Max von Knorring: Within our community, since Endless Space, there is this kind of co-creative philosophy and atmosphere in the whole community. So having different winners creating the same faction and taking into account the previous winner and adding on top it, that makes a really creative and interesting atmosphere within the community. And for us as well.
Strategy Informer: A lot of the factions in Legend have these unique mechanics that really set them apart. How do you decide what you want when creating a new faction?
Romain de Waubert: So when we design factions, more often than not we'll start off by looking at familiar stereotypes; it may sound stupid and lazy, but we at least want to make sure in terms of gameplay that we cover all the different aspects of our game. Then we say “how can we play one faction that really plays to that aspect”, and that's when the presentations and brainstorms start. When we do that we always meet with our writer Jeff Spock, and we talk about what's right for our story, and sometimes we'll have a story that comes and feeds in to the gameplay.
Sometimes the gameplay feeds into the story, which is more natural, but sometimes it's the other way round. So that's why we try to do it together, and we hopefully end up with a faction that is pretty cool in terms of... that feels logical, in how they work, in how the story feeds into gameplay. That's the basic stuff. Then we have a lot of evolutions, we go pretty crazy, and we try to adapt it into the game. It can be difficult to find the right mechanics, so we have to adapt things, the VIP's are the first ones to see it. The VIP's are a small bunch of the community members, there's about forty or fifty of them, who are extremely hardcore. They're really into our games, and we always test new concepts with them first. That's how it all evolves.
Max von Knorring: At first when we try to design factions we don't have any limits – it's real brainstorming without any constraints first. Then we try to propose that to the programmers, who kick us in the butt and say “go back and design something doable”, but little by little we rethink it and try to find a nice middle ground. This middle ground is still usually out of scope, out of the usual kind of gameplay you might have in 4X games; this really different feeling for all the different factions. What Romain said about the story and background for each faction, that's super important to take into account as well. Another thing to mention is that our game is already complex, and sometimes adding too much, too many new systems, can be bad for the overall experience, so instead we put that bit of exotic gameplay in just one of each of the factions. So you have that different gameplay experience with each faction without overcomplicating the whole game.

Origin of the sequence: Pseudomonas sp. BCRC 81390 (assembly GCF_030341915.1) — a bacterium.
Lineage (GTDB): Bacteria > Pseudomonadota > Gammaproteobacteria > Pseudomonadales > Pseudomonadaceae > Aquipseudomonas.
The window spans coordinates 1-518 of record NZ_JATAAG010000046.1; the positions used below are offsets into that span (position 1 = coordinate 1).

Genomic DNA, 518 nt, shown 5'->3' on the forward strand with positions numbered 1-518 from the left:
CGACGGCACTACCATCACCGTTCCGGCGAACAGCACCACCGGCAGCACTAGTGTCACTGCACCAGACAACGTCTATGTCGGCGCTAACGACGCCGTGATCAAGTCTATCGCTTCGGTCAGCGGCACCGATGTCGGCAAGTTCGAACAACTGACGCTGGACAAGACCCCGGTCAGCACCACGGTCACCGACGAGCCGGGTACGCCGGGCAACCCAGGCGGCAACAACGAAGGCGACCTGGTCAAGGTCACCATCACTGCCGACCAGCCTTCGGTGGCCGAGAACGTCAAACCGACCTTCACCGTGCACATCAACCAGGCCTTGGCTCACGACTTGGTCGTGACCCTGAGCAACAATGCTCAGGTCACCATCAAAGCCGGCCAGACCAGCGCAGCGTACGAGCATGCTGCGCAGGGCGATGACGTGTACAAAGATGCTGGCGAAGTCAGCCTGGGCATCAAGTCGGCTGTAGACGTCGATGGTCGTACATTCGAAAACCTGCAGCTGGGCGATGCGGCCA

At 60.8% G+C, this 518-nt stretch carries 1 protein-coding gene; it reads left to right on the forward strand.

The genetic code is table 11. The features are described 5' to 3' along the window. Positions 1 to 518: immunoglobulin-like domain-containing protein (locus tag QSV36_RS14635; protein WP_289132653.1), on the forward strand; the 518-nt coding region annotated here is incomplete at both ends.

Strategy Informer: Do you think perfect balance can be sacrificed if you're getting these very specialised, unique races in return?
Mathieu Girard: It's a nightmare for the programmers, but yeah that's what we do for most of the factions.
Romain de Waubert: The balance is very interesting. Sometimes I see people only being happy when a game is perfectly balanced. We tend to have a different approach on that – what we don't want to see is a game that is only perfectly balanced because all the factions merge together and feel the same. We don't want that kind of balance, it's too easy. The way we go for it is to say “Okay, you know what? Don't just think about balance, think about making the gameplay interesting individually.” And then we all play a lot and try to see how we can beat other players with the rules we've been given. Always when we add new features it's unbalanced. We add something new and the game's unbalanced.
Every game is in a constant state of imbalance - the thing is, it can be imbalanced without you even noticing. So when the game will ship, you know, I could lie to you and say it will be perfectly balanced, but it's not going to be true. I think we should assume that it probably won't be, even if you probably won't be aware of that. It should be well-balanced enough that you won't be aware of that imbalance. With all the players we have we'll quickly find new ways of breaking the game, and as we update the game all the time we'll continue to readjust after the shipping and try to find answers. That's why we always say the game is a living thing. A game like ours that's so rich, if you ship it and move on to another one you've lost basically. It's not the impression we want to send to our players.
Max von Knorring: It's always a test to try to find out which are the players who have really found something that's imbalanced, try to rebalance for the next update, which changes the cards for the whole community, who then try to find another way to get the perfect faction and perfect unit setup. It's true that with the free add-ons coming to Endless Legend it will continue to be a hunt for balance and a matter of adjusting for new content as well.
Mathieu Girard: I think if the choices are between a game which is balanced with simple, boring factions or one with really different and interesting factions but with some imbalance we would definitely go with the latter. To really achieve a perfect balance you need no new content for a long time, and you need months and months and millions of hours of gameplay to collect the necessary data.
Strategy Informer: One thing I've noticed playing while playing Endless Legend is that even for a 4X game it can be quite complex, and there's not really a lot there to help out first time players. Is that something you're planning to work on?